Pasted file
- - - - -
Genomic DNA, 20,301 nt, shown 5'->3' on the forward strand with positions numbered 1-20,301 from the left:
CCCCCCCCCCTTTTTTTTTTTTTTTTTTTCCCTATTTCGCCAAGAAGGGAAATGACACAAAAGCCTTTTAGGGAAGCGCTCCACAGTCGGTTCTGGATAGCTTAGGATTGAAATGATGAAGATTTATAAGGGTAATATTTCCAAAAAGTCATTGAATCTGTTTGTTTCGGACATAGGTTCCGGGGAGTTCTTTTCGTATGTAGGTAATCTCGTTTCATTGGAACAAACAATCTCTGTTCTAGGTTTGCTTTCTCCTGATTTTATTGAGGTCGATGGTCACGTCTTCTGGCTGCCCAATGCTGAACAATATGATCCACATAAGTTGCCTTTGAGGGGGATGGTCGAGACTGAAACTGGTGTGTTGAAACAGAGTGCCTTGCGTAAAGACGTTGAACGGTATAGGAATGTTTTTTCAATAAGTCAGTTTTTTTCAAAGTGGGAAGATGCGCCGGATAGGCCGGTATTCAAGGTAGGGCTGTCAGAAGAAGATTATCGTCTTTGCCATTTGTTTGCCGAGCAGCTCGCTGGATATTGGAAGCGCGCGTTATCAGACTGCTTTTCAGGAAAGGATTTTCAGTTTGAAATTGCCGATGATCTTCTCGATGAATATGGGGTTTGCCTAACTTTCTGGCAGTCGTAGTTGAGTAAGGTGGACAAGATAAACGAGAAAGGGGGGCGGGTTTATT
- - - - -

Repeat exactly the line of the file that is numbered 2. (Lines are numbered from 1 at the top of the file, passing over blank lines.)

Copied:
CCCCCCCCCCTTTTTTTTTTTTTTTTTTTCCCTATTTCGCCAAGAAGGGAAATGACACAAAAGCCTTTTAGGGAAGCGCTCCACAGTCGGTTCTGGATAGCTTAGGATTGAAATGATGAAGATTTATAAGGGTAATATTTCCAAAAAGTCATTGAATCTGTTTGTTTCGGACATAGGTTCCGGGGAGTTCTTTTCGTATGTAGGTAATCTCGTTTCATTGGAACAAACAATCTCTGTTCTAGGTTTGCTTTCTCCTGATTTTATTGAGGTCGATGGTCACGTCTTCTGGCTGCCCAATGCTGAACAATATGATCCACATAAGTTGCCTTTGAGGGGGATGGTCGAGACTGAAACTGGTGTGTTGAAACAGAGTGCCTTGCGTAAAGACGTTGAACGGTATAGGAATGTTTTTTCAATAAGTCAGTTTTTTTCAAAGTGGGAAGATGCGCCGGATAGGCCGGTATTCAAGGTAGGGCTGTCAGAAGAAGATTATCGTCTTTGCCATTTGTTTGCCGAGCAGCTCGCTGGATATTGGAAGCGCGCGTTATCAGACTGCTTTTCAGGAAAGGATTTTCAGTTTGAAATTGCCGATGATCTTCTCGATGAATATGGGGTTTGCCTAACTTTCTGGCAGTCGTAGTTGAGTAAGGTGGACAAGATAAACGAGAAAGGGGGGCGGGTTTATT